After testing with several pairings, you start to get an idea of the hidden genes a male plant has to offer to its female offspring. This time-consuming process of documenting and identifying good male plants is why proven stud male plants are one of the most valuable and closely guarded types of clones available today.
But the process of finding the right “father” is a little different when you start with two female plants. In this case, you already know quite a bit about the genes of both parents because you can just look at and test the buds of both plants directly. This allows you to pinpoint desirable genes with less guessing and much less time spent growing out and cataloging plants.
Breeding two female plants together offer hints about what kind of buds their genes will produce
Why even have male plants then?
In nature, male plants are effective at increasing genetic diversity by ensuring cross-pollination. With only purely male and purely female plants, every resulting seed will have two different parents.
Another big advantage in the wild of having separate female and male plants is sexual specialization. In other words, plants are able to evolve male and female traits separately, so each type of flower can become more specialized at its unique “job.”
However, this isn’t the only successful breeding strategy for plants. In fact, only 6-7% of plants have completely separate male and female plants like cannabis plants do (known as dioecious plants). Most plants grow some mix of male and female flowers on each plant, with different combinations offering different evolutionary benefits.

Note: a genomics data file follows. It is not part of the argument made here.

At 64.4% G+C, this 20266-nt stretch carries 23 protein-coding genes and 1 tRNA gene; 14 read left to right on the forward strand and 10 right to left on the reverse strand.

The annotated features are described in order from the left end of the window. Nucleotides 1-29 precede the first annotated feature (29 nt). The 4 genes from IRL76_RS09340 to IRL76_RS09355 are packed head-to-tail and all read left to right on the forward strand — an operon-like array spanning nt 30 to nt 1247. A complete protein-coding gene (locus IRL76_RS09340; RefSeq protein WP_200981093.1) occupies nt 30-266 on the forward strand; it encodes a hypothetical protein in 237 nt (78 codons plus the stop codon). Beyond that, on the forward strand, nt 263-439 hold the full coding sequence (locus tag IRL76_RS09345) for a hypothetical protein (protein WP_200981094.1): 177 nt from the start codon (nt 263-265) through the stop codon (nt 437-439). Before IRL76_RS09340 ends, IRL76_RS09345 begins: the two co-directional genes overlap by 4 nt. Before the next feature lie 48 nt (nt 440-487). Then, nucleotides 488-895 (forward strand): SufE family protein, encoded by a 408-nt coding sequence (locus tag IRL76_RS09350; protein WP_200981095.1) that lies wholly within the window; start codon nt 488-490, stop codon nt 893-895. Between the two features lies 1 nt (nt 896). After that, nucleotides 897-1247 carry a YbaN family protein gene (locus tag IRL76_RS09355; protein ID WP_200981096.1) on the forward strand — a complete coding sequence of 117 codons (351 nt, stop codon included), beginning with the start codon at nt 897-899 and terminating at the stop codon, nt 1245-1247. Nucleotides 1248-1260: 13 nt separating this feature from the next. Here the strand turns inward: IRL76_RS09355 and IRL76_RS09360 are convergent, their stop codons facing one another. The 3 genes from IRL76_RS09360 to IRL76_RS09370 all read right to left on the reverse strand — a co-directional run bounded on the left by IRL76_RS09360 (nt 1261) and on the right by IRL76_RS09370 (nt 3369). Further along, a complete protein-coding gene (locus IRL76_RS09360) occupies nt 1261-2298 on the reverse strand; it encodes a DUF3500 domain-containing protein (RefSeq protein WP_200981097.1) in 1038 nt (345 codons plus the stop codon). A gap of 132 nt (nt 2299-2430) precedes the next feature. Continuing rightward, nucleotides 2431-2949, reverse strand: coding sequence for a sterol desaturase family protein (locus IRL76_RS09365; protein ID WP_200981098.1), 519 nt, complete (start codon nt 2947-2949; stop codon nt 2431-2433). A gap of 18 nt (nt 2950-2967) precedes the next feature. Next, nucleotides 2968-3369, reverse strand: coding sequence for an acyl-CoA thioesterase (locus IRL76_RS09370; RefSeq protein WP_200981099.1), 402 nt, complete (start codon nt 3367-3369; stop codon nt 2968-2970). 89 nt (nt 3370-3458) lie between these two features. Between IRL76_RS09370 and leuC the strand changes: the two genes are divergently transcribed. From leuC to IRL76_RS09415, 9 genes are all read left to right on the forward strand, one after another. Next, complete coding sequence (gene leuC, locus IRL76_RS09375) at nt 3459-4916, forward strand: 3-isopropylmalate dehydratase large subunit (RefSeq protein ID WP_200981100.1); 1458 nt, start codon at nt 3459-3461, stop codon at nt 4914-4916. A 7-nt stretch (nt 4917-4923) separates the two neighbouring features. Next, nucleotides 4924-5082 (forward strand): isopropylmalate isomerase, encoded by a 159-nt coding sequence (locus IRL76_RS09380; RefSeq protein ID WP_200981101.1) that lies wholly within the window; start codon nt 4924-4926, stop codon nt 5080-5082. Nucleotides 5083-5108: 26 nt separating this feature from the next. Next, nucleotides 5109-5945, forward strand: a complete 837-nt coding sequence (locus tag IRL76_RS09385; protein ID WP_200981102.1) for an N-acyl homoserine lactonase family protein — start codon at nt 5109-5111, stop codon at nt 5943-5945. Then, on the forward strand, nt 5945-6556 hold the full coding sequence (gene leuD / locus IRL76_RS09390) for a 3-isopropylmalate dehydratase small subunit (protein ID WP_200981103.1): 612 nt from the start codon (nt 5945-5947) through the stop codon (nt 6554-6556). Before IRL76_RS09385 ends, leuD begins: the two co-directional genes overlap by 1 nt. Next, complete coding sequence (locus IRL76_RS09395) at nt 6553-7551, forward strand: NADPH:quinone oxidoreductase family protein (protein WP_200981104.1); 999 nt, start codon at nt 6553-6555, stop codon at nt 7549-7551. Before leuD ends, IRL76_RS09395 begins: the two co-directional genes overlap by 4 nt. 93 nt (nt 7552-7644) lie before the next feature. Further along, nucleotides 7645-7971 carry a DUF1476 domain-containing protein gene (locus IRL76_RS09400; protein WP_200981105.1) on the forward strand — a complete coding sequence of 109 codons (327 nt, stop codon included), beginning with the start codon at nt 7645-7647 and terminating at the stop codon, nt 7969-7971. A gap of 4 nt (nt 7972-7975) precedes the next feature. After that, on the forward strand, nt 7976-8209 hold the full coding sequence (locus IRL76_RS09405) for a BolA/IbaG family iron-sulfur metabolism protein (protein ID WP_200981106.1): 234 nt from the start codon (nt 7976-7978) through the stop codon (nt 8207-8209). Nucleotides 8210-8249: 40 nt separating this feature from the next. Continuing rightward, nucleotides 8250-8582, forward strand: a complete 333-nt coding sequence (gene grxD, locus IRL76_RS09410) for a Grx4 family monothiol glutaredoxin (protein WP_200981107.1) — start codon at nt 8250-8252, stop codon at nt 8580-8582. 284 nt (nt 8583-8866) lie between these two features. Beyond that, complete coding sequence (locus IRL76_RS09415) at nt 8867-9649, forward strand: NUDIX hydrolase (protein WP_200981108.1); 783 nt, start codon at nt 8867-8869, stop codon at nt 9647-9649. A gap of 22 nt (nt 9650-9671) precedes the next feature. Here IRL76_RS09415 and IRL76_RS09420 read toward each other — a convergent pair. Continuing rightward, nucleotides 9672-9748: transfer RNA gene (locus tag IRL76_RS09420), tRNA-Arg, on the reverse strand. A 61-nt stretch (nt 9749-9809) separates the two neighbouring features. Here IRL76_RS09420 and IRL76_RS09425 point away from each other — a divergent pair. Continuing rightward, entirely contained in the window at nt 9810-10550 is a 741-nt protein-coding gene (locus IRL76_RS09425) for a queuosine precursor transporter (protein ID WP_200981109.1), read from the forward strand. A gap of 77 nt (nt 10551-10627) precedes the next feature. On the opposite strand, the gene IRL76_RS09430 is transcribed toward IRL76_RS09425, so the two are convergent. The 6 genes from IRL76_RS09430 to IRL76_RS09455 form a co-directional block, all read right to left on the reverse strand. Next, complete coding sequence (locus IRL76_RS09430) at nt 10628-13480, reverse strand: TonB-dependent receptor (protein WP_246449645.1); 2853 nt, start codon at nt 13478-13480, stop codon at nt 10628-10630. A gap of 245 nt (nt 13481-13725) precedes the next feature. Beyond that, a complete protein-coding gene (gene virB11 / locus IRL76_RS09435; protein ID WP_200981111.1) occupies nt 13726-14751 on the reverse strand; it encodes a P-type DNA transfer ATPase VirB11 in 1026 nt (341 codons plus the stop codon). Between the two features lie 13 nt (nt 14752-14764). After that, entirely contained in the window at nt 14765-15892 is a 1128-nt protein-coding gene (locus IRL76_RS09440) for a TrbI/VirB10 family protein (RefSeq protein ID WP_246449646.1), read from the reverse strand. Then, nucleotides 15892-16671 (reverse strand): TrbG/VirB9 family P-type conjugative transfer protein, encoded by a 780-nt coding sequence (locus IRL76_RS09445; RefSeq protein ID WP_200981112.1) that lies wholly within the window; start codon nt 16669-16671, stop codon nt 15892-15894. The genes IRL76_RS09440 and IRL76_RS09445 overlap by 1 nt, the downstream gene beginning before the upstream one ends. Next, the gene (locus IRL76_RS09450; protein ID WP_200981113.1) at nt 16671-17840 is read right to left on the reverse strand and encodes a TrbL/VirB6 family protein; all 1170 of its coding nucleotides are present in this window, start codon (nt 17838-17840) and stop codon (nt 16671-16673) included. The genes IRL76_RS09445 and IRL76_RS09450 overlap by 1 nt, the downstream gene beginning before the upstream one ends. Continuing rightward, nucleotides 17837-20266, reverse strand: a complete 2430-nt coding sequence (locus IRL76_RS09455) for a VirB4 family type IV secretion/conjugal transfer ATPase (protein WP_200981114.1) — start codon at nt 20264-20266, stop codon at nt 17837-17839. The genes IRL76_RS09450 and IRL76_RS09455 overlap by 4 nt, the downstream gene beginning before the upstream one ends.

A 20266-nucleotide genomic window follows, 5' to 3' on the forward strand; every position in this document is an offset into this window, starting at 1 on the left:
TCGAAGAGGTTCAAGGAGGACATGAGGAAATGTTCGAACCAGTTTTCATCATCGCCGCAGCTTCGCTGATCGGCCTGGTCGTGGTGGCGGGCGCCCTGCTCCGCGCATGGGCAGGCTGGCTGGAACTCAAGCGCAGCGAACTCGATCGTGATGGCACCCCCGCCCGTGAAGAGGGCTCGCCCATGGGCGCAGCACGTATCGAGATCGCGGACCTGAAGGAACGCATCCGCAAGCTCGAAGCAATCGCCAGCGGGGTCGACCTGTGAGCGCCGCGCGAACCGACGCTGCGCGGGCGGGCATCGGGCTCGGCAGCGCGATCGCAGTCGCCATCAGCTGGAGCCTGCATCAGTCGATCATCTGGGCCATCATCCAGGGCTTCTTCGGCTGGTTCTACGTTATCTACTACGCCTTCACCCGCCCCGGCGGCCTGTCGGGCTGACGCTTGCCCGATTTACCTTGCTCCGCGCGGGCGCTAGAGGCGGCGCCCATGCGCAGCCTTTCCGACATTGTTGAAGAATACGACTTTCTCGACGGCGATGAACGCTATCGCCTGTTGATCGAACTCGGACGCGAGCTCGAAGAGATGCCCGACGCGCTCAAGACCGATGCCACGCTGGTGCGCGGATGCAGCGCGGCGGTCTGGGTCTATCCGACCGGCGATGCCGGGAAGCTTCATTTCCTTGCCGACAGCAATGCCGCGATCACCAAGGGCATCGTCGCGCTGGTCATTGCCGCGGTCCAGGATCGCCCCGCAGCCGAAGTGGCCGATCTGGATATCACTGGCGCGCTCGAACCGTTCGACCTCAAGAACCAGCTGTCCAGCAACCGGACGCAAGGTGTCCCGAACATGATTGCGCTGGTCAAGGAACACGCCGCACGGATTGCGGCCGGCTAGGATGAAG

You might enjoy this scientific article if you want to learn more about the evolution of sex determination in plants and animals: Sex Determination: Why So Many Ways of Doing It?
And although most cannabis strains (at least the good ones) display either purely male or purely female flowers, there are some wild populations (and some strains of hemp) that regularly produce plants with male and female parts on the same plant.
When it comes to artificial selection for breeding new strains, the grower is in charge of cross-pollination, so there’s no need for the plant to specialize in male parts. Pretty much the only thing most growers care about is how female flowers develop. So (unlike in nature) growers have the freedom to choose plants that improve female buds without even having to consider how it might affect male plants.
Only a small percentage of plant species produce male plants like cannabis.
Can feminizing seeds result in hermaphrodite plants?
The answer is yes. If you do it the wrong way then feminization can lead to plants with an increased chance of herming. However, with a well-tested and well-bred feminization program, one of the main goals is to breed out any plants with hermaphroditic tendencies that show up under normal conditions. When you buy feminized seeds from trustworthy breeders, you can count on the fact that every plant will end up growing only female flowers and that’s it.
This is a relatively big topic with a lot of opposing opinions so I wrote a whole article about it.
Feminizing seeds the wrong way can result in hermaphrodite plants.
Can I pollinate the same plant I collected the pollen from?
Yes, it’s possible. However, it’s not really recommended because, for one, the timing doesn’t match up. By the time your pollen is ready to use, your original plant will already be several weeks past the optimum pollination point. It’s best to pollinate a female plant that has only been flowering about 2-3 weeks, but pollen sacs need more time before pollen is ready to use. It’s also possible to run into unwanted side effects from self-pollination/in-breeding.
One thing to keep in mind is even if you pollinate a plant to itself, the resulting seeds are likely not going to be exact copies of the original (unless the original plant is extremely inbred). The resulting seeds include not just the mother’s expressed genes but also her hidden ones.